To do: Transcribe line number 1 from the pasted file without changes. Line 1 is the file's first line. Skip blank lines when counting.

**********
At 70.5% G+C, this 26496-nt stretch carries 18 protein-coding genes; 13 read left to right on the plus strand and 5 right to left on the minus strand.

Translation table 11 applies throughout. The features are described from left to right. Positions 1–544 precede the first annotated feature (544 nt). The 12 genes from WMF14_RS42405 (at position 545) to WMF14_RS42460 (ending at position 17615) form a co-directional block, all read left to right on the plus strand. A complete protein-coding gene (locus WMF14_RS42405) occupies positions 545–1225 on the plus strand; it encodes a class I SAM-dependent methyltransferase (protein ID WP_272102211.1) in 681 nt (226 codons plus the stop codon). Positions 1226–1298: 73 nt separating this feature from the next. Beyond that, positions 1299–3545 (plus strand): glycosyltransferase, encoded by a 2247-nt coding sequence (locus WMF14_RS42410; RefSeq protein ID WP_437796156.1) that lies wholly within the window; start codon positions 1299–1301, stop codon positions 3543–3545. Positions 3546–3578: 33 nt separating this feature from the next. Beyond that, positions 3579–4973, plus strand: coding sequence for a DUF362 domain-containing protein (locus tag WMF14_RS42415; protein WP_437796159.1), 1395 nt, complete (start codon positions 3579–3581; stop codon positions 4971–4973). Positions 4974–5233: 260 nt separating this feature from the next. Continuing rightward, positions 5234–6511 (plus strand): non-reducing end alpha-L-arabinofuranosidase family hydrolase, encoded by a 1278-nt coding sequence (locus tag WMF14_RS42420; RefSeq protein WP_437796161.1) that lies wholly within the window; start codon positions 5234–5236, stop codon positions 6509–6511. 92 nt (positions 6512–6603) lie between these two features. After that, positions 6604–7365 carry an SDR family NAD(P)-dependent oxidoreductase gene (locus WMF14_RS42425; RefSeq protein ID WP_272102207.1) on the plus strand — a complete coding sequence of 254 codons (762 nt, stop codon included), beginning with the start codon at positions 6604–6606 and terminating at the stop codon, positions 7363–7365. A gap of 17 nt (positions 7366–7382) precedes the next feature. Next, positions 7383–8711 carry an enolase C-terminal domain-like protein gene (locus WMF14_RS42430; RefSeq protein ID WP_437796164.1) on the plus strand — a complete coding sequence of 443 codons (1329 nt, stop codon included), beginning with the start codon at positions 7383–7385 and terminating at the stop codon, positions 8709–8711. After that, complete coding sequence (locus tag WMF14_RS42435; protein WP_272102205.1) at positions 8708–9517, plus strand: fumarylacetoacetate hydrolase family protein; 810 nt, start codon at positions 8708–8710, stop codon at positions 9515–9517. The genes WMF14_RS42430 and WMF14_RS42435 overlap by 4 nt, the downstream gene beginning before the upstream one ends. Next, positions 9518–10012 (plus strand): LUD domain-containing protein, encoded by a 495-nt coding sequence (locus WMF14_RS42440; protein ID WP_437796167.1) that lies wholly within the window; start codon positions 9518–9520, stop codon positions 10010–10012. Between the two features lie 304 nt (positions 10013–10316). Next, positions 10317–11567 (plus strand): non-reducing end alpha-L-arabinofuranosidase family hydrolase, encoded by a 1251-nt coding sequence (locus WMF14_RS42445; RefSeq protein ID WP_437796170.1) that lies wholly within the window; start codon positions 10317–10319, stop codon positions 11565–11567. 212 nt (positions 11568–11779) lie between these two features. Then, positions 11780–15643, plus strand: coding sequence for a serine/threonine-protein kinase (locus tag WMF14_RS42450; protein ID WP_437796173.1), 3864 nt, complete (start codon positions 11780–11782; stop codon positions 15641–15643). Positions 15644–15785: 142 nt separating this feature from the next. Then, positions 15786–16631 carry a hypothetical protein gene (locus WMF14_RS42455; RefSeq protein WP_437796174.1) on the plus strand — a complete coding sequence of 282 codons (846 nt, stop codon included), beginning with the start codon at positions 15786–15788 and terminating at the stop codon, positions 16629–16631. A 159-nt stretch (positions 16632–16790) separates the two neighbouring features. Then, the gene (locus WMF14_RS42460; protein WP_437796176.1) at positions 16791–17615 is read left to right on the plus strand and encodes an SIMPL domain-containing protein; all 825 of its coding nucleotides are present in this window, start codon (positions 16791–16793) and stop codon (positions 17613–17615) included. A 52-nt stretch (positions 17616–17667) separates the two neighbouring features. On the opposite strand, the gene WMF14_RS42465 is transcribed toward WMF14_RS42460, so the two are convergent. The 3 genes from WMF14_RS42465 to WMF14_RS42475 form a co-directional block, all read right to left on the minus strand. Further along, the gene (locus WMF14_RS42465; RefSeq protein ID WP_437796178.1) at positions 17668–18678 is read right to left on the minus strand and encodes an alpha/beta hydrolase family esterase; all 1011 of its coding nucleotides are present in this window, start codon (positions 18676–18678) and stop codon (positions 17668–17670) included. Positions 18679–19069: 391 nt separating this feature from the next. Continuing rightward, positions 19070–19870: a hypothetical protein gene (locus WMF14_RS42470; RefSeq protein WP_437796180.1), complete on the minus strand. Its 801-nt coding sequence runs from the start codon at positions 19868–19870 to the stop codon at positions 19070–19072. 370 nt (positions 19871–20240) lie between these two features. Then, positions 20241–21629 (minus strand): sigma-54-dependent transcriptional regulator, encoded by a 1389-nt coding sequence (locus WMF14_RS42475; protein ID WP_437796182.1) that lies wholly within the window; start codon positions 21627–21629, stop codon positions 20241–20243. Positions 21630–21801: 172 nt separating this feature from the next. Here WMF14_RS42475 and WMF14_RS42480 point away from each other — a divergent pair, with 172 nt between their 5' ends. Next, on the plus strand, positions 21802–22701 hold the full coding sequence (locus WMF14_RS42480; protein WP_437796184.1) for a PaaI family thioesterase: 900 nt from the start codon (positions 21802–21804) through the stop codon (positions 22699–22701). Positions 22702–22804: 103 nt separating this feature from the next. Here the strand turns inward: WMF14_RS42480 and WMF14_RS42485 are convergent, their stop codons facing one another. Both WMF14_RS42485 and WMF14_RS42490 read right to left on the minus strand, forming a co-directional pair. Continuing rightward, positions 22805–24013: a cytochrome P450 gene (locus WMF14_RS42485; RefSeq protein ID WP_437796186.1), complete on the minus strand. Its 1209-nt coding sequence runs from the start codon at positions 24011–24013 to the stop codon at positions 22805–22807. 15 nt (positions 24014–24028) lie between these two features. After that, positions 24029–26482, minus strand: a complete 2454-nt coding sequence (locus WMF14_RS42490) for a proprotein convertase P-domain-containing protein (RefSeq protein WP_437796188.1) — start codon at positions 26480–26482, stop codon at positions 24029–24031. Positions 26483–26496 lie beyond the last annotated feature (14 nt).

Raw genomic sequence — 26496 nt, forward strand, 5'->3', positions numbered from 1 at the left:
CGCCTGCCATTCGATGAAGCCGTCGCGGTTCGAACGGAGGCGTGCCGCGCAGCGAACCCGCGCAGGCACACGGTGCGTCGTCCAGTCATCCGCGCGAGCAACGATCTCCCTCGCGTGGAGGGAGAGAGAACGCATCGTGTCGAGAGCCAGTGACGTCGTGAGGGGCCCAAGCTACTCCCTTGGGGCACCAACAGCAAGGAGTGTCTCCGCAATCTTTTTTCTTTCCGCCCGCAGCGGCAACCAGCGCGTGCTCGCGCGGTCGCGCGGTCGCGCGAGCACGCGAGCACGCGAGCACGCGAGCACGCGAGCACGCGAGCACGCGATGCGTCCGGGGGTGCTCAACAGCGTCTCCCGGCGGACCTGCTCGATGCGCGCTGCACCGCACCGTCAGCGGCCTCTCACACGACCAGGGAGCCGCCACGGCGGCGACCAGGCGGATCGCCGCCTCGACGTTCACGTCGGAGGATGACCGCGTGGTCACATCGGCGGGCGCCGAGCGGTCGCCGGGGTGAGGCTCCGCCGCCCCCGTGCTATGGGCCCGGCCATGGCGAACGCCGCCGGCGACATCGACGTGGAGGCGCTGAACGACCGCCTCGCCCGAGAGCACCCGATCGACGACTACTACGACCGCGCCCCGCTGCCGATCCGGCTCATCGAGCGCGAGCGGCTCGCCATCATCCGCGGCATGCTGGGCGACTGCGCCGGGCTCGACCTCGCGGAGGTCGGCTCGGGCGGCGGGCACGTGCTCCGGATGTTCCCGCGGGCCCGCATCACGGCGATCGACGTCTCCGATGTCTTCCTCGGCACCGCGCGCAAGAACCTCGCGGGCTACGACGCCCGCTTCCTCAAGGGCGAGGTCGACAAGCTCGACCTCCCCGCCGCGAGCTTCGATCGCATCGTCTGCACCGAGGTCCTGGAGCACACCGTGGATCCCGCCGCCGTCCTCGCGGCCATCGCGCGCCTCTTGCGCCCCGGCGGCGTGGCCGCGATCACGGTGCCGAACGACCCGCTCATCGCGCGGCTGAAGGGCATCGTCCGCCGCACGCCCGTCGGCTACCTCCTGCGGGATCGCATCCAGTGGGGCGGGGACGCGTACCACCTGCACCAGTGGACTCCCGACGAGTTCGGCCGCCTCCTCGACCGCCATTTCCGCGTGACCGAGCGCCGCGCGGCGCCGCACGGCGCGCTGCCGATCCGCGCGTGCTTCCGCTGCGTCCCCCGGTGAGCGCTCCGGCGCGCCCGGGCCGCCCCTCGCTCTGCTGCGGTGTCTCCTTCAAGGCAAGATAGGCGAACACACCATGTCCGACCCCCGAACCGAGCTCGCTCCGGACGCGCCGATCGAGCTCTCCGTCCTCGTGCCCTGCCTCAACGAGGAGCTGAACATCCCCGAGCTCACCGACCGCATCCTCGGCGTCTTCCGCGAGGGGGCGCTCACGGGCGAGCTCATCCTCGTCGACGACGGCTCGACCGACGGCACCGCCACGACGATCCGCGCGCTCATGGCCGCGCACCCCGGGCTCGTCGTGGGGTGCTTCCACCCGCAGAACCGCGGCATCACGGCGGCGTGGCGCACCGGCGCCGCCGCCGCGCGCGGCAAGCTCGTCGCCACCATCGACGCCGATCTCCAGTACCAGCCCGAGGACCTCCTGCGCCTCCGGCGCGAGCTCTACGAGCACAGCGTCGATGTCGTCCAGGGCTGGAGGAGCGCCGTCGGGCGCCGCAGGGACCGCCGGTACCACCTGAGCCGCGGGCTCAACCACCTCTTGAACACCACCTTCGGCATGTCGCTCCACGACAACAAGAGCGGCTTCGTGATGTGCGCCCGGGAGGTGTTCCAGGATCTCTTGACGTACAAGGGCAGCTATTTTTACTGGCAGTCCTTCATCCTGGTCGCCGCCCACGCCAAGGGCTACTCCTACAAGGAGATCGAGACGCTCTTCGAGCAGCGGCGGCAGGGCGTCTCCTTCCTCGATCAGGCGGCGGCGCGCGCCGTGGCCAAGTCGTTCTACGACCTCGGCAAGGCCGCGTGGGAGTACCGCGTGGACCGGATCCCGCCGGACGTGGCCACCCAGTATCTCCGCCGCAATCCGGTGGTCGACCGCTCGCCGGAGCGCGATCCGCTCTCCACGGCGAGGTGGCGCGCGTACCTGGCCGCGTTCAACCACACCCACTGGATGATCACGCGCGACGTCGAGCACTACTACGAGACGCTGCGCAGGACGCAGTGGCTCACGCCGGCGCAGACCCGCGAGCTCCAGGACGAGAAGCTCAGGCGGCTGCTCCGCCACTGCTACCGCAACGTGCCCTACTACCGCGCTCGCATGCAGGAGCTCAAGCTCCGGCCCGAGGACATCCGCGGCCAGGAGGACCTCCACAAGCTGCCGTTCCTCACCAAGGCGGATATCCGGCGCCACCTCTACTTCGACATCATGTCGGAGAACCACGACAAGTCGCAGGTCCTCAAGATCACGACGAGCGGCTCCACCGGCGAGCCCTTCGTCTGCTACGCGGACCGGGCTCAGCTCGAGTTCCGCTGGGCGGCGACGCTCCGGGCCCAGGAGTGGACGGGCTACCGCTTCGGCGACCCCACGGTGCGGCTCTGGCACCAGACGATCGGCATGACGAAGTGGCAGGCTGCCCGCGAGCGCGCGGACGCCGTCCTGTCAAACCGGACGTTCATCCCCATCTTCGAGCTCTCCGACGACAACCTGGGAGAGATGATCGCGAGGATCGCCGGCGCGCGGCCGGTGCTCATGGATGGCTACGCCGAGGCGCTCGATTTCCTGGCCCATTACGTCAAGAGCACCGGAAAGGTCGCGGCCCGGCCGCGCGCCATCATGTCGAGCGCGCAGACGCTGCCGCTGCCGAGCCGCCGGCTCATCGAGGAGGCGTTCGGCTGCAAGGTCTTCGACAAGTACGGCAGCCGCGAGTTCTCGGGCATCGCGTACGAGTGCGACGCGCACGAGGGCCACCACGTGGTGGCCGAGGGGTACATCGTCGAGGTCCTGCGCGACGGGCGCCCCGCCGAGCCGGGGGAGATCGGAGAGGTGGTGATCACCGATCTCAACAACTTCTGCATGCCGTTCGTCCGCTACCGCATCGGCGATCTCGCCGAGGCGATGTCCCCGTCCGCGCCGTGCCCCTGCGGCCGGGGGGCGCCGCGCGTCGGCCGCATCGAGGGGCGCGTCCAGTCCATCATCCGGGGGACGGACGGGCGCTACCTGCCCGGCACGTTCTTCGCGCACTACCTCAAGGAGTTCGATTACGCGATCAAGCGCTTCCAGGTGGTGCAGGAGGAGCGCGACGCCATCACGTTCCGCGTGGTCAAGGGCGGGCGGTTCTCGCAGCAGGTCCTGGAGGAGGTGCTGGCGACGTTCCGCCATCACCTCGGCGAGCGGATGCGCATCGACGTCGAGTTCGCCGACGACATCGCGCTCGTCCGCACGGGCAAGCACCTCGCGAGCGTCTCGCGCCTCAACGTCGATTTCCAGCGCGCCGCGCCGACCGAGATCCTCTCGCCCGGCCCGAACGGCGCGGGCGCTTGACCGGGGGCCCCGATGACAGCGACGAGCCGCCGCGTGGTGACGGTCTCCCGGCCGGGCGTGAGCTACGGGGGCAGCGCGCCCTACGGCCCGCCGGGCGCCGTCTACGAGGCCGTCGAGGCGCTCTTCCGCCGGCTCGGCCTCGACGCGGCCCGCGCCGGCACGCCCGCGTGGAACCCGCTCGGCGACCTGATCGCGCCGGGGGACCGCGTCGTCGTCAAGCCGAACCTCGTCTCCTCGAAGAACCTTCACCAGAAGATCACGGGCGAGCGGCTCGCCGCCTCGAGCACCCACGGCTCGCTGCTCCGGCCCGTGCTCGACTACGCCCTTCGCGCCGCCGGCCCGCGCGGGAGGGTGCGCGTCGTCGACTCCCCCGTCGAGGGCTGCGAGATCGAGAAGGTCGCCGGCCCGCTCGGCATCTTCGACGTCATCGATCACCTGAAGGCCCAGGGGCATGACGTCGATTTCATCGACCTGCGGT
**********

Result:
At 70.5% G+C, this 26496-nt stretch carries 18 protein-coding genes; 13 read left to right on the plus strand and 5 right to left on the minus strand.